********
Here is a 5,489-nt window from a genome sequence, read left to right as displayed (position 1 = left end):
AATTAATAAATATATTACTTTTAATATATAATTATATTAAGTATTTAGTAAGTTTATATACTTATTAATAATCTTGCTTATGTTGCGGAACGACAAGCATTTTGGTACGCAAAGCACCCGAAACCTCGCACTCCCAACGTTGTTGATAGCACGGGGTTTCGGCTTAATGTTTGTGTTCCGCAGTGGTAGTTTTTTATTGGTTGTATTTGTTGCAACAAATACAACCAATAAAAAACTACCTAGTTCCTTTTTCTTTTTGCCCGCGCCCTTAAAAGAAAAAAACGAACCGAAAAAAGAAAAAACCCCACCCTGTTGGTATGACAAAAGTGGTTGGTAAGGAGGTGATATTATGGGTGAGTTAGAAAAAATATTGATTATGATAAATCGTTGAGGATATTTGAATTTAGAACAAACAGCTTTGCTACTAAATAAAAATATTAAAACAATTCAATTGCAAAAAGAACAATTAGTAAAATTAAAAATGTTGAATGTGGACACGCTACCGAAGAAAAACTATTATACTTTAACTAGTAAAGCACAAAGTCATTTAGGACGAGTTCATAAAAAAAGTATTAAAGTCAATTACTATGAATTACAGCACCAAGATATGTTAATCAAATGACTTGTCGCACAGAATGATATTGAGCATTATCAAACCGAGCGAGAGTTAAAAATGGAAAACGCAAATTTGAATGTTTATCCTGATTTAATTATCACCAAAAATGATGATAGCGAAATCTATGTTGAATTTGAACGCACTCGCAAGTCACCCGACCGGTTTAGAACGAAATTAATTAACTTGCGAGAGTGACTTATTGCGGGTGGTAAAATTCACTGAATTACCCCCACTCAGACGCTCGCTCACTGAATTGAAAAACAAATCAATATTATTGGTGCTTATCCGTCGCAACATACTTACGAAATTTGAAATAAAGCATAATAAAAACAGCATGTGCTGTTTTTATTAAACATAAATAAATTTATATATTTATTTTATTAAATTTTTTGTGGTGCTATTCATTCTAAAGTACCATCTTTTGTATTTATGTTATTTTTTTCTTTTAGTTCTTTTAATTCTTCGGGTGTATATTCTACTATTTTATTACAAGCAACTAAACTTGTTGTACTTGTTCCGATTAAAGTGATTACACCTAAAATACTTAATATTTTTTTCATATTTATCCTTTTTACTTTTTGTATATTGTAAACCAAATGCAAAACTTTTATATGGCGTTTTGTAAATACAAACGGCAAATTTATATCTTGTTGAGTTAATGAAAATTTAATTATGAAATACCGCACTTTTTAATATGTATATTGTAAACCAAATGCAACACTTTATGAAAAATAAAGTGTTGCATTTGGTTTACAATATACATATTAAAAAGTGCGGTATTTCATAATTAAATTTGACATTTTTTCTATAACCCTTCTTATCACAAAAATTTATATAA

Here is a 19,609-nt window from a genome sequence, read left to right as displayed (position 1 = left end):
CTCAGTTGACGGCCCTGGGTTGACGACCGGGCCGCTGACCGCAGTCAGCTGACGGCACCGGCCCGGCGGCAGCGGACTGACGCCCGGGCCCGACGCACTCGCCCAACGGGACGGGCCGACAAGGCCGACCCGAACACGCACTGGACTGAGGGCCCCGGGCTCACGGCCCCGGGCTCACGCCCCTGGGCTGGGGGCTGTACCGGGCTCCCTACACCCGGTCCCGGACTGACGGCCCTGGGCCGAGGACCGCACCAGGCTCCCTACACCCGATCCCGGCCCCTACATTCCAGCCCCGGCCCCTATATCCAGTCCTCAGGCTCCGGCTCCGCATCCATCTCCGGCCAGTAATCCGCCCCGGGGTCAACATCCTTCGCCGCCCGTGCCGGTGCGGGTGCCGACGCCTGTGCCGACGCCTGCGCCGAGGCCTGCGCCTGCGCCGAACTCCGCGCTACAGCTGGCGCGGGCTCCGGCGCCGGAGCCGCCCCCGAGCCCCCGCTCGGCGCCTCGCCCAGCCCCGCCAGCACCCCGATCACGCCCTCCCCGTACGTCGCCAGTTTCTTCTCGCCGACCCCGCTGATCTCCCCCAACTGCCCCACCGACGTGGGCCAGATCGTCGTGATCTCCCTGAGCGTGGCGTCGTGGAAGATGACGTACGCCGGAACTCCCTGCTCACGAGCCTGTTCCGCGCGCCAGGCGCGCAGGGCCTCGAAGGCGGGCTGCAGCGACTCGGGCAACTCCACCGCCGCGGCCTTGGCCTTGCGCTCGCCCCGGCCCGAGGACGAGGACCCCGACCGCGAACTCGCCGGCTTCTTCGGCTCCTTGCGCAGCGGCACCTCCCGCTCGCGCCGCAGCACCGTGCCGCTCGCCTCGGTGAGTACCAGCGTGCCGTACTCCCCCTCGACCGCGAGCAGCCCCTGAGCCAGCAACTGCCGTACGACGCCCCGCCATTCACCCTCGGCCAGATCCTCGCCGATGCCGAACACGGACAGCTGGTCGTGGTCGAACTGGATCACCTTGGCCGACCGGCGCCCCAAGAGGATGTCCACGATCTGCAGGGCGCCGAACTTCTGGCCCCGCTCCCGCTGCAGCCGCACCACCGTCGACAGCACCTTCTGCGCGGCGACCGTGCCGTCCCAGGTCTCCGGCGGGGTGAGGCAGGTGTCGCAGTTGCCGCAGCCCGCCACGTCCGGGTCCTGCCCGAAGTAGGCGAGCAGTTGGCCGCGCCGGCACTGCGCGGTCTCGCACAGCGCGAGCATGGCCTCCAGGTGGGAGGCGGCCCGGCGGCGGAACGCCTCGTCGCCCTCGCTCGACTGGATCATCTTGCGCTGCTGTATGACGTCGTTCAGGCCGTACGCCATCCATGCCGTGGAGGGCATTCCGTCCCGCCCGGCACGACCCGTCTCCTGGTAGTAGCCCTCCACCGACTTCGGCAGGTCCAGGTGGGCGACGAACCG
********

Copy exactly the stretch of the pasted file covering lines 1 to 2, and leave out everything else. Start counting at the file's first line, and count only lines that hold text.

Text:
Here is a 5,489-nt window from a genome sequence, read left to right as displayed (position 1 = left end):
AATTAATAAATATATTACTTTTAATATATAATTATATTAAGTATTTAGTAAGTTTATATACTTATTAATAATCTTGCTTATGTTGCGGAACGACAAGCATTTTGGTACGCAAAGCACCCGAAACCTCGCACTCCCAACGTTGTTGATAGCACGGGGTTTCGGCTTAATGTTTGTGTTCCGCAGTGGTAGTTTTTTATTGGTTGTATTTGTTGCAACAAATACAACCAATAAAAAACTACCTAGTTCCTTTTTCTTTTTGCCCGCGCCCTTAAAAGAAAAAAACGAACCGAAAAAAGAAAAAACCCCACCCTGTTGGTATGACAAAAGTGGTTGGTAAGGAGGTGATATTATGGGTGAGTTAGAAAAAATATTGATTATGATAAATCGTTGAGGATATTTGAATTTAGAACAAACAGCTTTGCTACTAAATAAAAATATTAAAACAATTCAATTGCAAAAAGAACAATTAGTAAAATTAAAAATGTTGAATGTGGACACGCTACCGAAGAAAAACTATTATACTTTAACTAGTAAAGCACAAAGTCATTTAGGACGAGTTCATAAAAAAAGTATTAAAGTCAATTACTATGAATTACAGCACCAAGATATGTTAATCAAATGACTTGTCGCACAGAATGATATTGAGCATTATCAAACCGAGCGAGAGTTAAAAATGGAAAACGCAAATTTGAATGTTTATCCTGATTTAATTATCACCAAAAATGATGATAGCGAAATCTATGTTGAATTTGAACGCACTCGCAAGTCACCCGACCGGTTTAGAACGAAATTAATTAACTTGCGAGAGTGACTTATTGCGGGTGGTAAAATTCACTGAATTACCCCCACTCAGACGCTCGCTCACTGAATTGAAAAACAAATCAATATTATTGGTGCTTATCCGTCGCAACATACTTACGAAATTTGAAATAAAGCATAATAAAAACAGCATGTGCTGTTTTTATTAAACATAAATAAATTTATATATTTATTTTATTAAATTTTTTGTGGTGCTATTCATTCTAAAGTACCATCTTTTGTATTTATGTTATTTTTTTCTTTTAGTTCTTTTAATTCTTCGGGTGTATATTCTACTATTTTATTACAAGCAACTAAACTTGTTGTACTTGTTCCGATTAAAGTGATTACACCTAAAATACTTAATATTTTTTTCATATTTATCCTTTTTACTTTTTGTATATTGTAAACCAAATGCAAAACTTTTATATGGCGTTTTGTAAATACAAACGGCAAATTTATATCTTGTTGAGTTAATGAAAATTTAATTATGAAATACCGCACTTTTTAATATGTATATTGTAAACCAAATGCAACACTTTATGAAAAATAAAGTGTTGCATTTGGTTTACAATATACATATTAAAAAGTGCGGTATTTCATAATTAAATTTGACATTTTTTCTATAACCCTTCTTATCACAAAAATTTATATAA